I wanted to write about guns this week. You might read this and flip through the rest of the headlines, wondering if you’ve missed a mass shooting. (If you have, it wasn’t one of the big, splashy, national-news shootings. We didn’t have any of those this week.) But it’s totally understandable if that is your first reaction. After all, discussion about guns in America tends to kick up after mass shootings.

The focus on mass shootings makes sense, as focus on large-scale tragedies often does. After all, the motive behind them is hard for the average person to comprehend. Most of us can probably imagine using a gun, lethally if necessary, in self-defense or defense of our families. But most of us probably can’t imagine walking into a classroom and murdering a few dozen first-graders. You have to be pretty far gone to think that will somehow solve your problems.

But as horrifying as mass shootings are, they count for only a small percentage of gun injuries and deaths in America. Think of mass shootings as a thunderstorm that rolls through, while the rest of American gun deaths, the deaths that happen in ones and twos, are like a steady drip-drip-drip of water. And as any homeowner knows, a steady drip-drip-drip can do a lot more damage to your house in the long run.

We haven’t had any major mass shootings in Maine yet (and I hope to God we never do). I suspect that’s in part because of our low population. The fewer people there are in a state, the fewer chances that one of them goes off the deep end. We’re also not a rich state. Guns are expensive. But we do have quite a few gun deaths in Maine every year. In 2020, the last year for which I could find complete data, 154 Mainers were killed by guns. Three were accidental shootings. Nineteen were homicides. The other 132 were suicides. Drip. Drip. Drip.

I keep thinking about the case of Octavia Young. Just this past May in Wells, she is alleged to have been shot and killed by her 19-year-old uncle, Andrew Huber Young. Octavia wasn’t even 2 years old. Police say the gun belonged to Huber Young’s father. This one rash decision not only killed a little kid but also ruined a young man’s life and tore a hole in a family. Maybe if the gun had been properly stored and secured, she would still be alive.

We hear a lot about “gun control.” I’d like to see our politicians focus on gun safety. Specifically, safe gun storage. In 1990, there were roughly 130 cases of SIDS (Sudden Infant Death Syndrome) per 100,000 infants. In 2020, there were 38. This reduction in deaths coincided with an enormous nationwide educational campaign about safe infant sleeping practices (on their backs, with no blankets or toys that they can catch on to). I think we need a similar educational campaign about gun safes and trigger locks.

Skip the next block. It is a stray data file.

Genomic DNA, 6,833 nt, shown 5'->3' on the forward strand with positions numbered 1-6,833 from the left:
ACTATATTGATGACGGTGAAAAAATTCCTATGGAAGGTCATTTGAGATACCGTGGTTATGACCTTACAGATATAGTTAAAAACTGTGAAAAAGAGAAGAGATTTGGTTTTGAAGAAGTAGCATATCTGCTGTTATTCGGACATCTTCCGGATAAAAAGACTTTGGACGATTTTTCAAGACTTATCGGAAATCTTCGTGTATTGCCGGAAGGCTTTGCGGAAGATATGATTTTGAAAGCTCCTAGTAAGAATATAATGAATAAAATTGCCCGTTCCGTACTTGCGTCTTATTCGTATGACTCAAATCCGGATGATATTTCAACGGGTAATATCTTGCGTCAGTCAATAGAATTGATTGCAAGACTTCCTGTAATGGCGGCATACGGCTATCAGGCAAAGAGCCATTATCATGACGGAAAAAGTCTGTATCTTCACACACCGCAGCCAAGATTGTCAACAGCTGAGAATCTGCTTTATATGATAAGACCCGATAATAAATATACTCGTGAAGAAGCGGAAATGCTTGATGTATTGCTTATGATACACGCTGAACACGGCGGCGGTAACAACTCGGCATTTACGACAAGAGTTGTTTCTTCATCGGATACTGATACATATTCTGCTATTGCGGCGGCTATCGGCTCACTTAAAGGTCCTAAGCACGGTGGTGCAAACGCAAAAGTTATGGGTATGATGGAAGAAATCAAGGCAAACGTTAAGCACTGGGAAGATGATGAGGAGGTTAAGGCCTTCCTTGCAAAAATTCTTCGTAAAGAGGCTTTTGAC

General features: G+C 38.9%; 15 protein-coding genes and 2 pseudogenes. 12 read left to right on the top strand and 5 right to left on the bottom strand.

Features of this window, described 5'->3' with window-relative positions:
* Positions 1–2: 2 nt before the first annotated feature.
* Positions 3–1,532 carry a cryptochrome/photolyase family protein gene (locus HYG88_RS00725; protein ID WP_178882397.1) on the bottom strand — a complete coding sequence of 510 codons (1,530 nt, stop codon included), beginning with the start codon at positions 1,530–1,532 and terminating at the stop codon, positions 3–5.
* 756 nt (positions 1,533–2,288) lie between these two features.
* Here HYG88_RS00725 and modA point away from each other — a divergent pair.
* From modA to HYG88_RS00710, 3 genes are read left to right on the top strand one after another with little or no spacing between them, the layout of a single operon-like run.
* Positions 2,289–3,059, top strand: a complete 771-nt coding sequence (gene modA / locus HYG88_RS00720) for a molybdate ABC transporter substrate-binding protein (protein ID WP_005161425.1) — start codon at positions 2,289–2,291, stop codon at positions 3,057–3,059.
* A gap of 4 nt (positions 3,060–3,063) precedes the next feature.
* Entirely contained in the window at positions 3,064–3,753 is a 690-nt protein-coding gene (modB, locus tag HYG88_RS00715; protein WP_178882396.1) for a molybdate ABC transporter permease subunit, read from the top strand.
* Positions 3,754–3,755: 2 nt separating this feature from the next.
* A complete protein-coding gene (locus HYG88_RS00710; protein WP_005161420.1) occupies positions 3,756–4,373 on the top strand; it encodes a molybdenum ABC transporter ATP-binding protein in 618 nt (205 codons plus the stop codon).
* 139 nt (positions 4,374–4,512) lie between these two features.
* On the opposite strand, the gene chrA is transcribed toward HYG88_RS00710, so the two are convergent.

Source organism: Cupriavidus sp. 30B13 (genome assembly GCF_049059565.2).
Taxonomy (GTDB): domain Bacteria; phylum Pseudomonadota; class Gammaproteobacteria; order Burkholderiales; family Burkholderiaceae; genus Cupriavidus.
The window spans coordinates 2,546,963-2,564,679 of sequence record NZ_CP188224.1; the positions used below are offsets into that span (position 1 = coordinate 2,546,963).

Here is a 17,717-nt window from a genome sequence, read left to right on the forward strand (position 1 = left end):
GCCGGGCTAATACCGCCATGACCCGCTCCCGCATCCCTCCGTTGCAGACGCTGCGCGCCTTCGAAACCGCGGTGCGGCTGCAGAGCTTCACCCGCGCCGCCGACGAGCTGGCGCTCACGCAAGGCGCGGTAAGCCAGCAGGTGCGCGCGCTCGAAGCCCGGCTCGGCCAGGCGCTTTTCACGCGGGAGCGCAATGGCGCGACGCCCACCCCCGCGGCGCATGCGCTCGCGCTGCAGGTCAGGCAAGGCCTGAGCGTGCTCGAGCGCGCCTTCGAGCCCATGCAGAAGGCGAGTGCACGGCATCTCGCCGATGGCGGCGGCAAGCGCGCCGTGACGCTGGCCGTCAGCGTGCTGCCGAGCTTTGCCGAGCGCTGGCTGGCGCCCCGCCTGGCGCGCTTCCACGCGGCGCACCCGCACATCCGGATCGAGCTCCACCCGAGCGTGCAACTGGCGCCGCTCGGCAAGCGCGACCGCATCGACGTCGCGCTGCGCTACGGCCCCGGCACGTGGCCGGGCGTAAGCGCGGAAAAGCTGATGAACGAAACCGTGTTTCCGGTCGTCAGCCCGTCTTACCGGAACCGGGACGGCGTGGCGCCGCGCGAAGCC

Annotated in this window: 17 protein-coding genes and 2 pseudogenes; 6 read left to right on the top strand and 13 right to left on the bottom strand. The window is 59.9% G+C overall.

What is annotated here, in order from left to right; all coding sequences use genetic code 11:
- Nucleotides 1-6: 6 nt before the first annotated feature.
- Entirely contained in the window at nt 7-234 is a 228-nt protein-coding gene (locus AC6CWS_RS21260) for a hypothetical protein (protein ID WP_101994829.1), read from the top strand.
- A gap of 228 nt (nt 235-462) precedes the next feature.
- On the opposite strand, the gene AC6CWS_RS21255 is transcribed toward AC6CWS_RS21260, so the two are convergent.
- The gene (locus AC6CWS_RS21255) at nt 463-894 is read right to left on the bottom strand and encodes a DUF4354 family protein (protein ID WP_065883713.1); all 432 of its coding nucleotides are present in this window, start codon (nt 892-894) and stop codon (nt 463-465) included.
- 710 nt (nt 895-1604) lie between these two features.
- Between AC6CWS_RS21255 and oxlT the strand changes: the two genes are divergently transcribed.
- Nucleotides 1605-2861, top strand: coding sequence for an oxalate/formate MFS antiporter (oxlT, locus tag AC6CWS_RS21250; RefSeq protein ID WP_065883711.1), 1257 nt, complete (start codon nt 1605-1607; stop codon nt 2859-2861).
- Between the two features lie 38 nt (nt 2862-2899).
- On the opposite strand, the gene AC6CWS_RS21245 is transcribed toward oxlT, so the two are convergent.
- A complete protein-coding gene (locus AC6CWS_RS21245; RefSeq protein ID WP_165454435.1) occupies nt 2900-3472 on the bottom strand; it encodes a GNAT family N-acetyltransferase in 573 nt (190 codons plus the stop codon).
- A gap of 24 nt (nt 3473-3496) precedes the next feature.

Guns are expensive and gun safety is expensive. On the website for Cabela’s, the cheapest available gun safe is $19.99 and it only has room for one small handgun. The prices rise quickly from there. A four-gun safe with a biometric lock is $289.99. The cheapest trigger lock on the website is $9.99.

I may be a bleeding-heart liberal, but even I know that unfunded mandates don’t work. If we want gun owners to use gun safes and trigger locks to prevent theft or accidental misuse of their deadly weapons, we need to make it as cheap and easy as possible. We need a massive amount of government funding to make gun safes and trigger locks rain from the sky. I’m talking free gun safes handed out at every church in America. Bowls of trigger locks at doctors offices like lollipops. Would it be expensive? Sure. But you know what else is expensive? Funerals. Hospital stays. Murder trials (which taxpayers pay for). Prison sentences. (Taxpayers pay for those, too.) And heck, there are plenty of gun safety products that are made in America. We’d be investing in local economies.

Would this solve the problem of gun violence? No. Would it be an acceptable compromise? God, I hope so. What have we got to lose by trying? According to Everytown Research, in 2021 there were 392 accidental shootings by children nationwide, resulting in 163 deaths. It is true, as many pro-gun pundits point out, that if a person is truly determined to do harm, they’ll find a way to do it. But guns falling into the hands of curious kids or a smash-and-grab burglar? Those are the low-hanging fruit of gun death prevention. Let’s start there.

Victoria Hugo-Vidal is a Maine millennial. She can be contacted at:
Twitter: @mainemillennial

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